Saturday, June 29, 2013

All Around the web - June 29, 2013

Public Discourse - Same-Sex Marriage and Religious Freedom, Fundamentally At Odds |

After all, if redefining marriage to include same-sex couples accords with justice and moral truth, there is no good reason for the new legal order to make room for “conscientious” religious dissenters, for clearly their consciences are malformed and unworthy of respect. Thus the fate of religious freedom, for scores of millions of Americans, stands or falls with the fate of conjugal marriage itself.

Some astute observers have noticed the dimensions of the problem and called attention to it. The Becket Fund for Religious Liberty filed a brief in both marriage cases now pending in the Supreme Court, arguing that the Court should not interfere with democratic legislative processes in this field, because only such processes can result in public policies that will prevent church-state conflict in the future. The brief describes many of the problems I will discuss below, but in the end I think it is too hopeful that same-sex marriage and religious freedom may be reconciled by lawmakers to any significantly greater extent than by judges.

Two groups of prominent religious liberty scholars (one led by Robin Fretwell Wilson, the other by Douglas Laycock) have written letters (such as this one from Wilson’s group) to state legislators and governors considering same-sex marriage bills, imploring them to include various statutory provisions that would afford some protection to religious freedom. Both groups have signally failed to achieve much, if any, meaningful accommodation of religious freedom in the recent legislative enactments of same-sex marriage in New York, Minnesota, Rhode Island, and Delaware.

The victorious legislators either do not see the conflict, don’t care about it, or actually welcome its arrival, relishing the further victories yet to come over the “bigotry” of religious dissenters. The last of these possibilities may be the likeliest, as Robert P. George suggested nearly a year ago here at Public Discourse. If so, our situation is dire indeed.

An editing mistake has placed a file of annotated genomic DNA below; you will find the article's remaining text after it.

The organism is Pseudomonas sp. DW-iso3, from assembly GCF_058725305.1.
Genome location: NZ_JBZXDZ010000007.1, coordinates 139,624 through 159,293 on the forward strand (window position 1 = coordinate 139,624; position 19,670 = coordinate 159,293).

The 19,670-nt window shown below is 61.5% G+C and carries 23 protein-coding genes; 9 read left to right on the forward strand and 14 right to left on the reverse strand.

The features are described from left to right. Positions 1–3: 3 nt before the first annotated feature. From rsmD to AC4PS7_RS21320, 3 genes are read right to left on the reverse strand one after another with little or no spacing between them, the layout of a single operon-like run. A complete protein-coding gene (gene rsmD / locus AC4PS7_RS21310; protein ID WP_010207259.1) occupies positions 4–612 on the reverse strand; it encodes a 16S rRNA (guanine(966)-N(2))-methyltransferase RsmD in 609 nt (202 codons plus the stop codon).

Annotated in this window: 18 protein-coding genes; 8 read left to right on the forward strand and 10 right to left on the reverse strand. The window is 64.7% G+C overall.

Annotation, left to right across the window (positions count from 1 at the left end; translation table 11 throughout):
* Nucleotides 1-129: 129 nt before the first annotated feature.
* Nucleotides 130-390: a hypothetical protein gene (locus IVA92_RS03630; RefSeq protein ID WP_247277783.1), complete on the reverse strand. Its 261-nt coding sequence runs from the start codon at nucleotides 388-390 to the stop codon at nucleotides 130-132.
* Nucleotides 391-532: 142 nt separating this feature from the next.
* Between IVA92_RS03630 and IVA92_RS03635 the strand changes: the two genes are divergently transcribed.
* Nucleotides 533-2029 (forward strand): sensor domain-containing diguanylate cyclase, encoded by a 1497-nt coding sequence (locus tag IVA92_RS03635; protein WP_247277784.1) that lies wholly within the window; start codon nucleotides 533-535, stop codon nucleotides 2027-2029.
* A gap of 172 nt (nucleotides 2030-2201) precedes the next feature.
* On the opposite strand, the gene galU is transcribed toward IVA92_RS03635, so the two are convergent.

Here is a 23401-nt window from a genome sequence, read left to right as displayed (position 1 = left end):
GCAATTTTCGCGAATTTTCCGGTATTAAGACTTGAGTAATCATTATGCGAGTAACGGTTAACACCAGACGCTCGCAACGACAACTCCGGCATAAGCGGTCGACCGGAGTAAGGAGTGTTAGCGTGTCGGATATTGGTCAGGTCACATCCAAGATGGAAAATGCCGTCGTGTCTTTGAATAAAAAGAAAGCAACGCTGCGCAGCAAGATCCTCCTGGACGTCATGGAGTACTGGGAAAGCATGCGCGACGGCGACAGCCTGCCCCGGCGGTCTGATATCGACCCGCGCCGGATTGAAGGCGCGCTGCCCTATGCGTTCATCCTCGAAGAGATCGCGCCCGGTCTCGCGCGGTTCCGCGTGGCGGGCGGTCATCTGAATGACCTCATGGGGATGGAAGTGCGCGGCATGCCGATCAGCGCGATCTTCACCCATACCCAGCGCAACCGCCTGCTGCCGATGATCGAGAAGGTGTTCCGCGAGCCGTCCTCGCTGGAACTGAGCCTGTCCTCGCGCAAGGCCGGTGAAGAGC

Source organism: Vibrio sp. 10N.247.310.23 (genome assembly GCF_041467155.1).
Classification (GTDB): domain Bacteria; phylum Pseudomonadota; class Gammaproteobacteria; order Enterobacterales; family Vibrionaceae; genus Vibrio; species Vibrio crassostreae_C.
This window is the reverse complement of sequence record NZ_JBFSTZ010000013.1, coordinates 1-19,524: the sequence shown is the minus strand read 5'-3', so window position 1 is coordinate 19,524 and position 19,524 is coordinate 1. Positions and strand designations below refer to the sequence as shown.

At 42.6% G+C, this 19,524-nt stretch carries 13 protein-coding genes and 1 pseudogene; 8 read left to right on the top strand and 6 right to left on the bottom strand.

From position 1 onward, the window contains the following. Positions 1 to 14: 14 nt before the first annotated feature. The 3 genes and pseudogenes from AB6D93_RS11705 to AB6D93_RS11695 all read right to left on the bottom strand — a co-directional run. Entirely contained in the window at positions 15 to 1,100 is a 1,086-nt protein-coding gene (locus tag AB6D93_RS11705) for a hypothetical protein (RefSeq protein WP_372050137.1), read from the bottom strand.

Mark Driscoll - 7 Reasons Why Sports Are Good For Kids |
  1. They put down technology. Kids need more exercise and less time eating junk food, drinking pop, and sitting down playing video games, surfing the Internet, or watching television.

  2. They learn to submit to authority. Having a coach who you have to obey is a good life lesson that prepares a child to submit to authority at school, work, and church. Kids who do not respect authority are destined for misery.

  3. They learn to work hard. In sports, you have to learn to try your best and persevere through difficult circumstances. This helps build character, fortitude, and the kind of stick-to-itiveness that life requires if you want to succeed at anything from marriage to career.

  4. They learn to play by the rules. One of the first things you learn in any sport is the rules. Once you know the rules, you have to learn to play by them or be penalized by those enforcing them. People who never learn to play by the rules make bad believers and good inmates.

  5. They learn to be on a team. Few activities force a child to work things out with others, think about someone other than themselves, and be part of something bigger than themselves. Being on a team encourages kids to mature in all of these areas. Good teammates learn lessons about being good family members, church members, and company members.

  6. They learn how to win. Being a humble winner who does not gloat and belittle the loser is hugely important.

  7. They learn how to lose. Everyone loses. Learning how to lose without blaming others, giving up, quitting, or pouting is a vital life lesson.

Erik Raymond - Why Church Membership |

1. Church Membership is Biblical
2. Church Membership is Historical
3. Church Membership is Practical
4. Church Membership is Theological


Eric Metaxas - Coming to a Vending Machine Near You |

Now, if you’re like me, you were somewhere between depressed and outraged in hearing this. My 14-year-old daughter can’t go on a field trip without my permission, but soon she'll be able to legally buy the morning-after pill without my knowing anything about it. Even 11- and 12-year-old girls will be able to pick up Plan B along with their candy bars and lip gloss at the neighborhood drug store.

What's next? Selling abortion drugs in junior high vending machines? (“No way!” you say? Well, they’re already in college vending machines. But maybe I'd better not give them any ideas.)

Even President Obama, the most abortion-minded president we've ever had, said that there ought to be an age limit on this Plan B. As he noted in 2011, the reason Health and Human Services Secretary Sebelius insisted on an age limit was because “she could not be confident that a 10-year-old or an 11-year-old going to a drugstore should be able . . . to buy a medication that potentially, if not used properly, could have an adverse effect.”

But if the President knows this drug is potentially dangerous, why did he abandon the fight to protect our daughters? Frankly, I've known ten-year-olds who haven't mastered the art of putting the lid back on a tube of toothpaste. And yet Judge Korman and President Obama are going to trust these kids to carefully read the instructions on a potentially dangerous drug, and take it properly? Are they kidding?


Thom Rainer - Four Ways Churches Break Attendance Barriers |

1. Create new groups
2. Create new worship services
3. Create new venues
4. Have a major event



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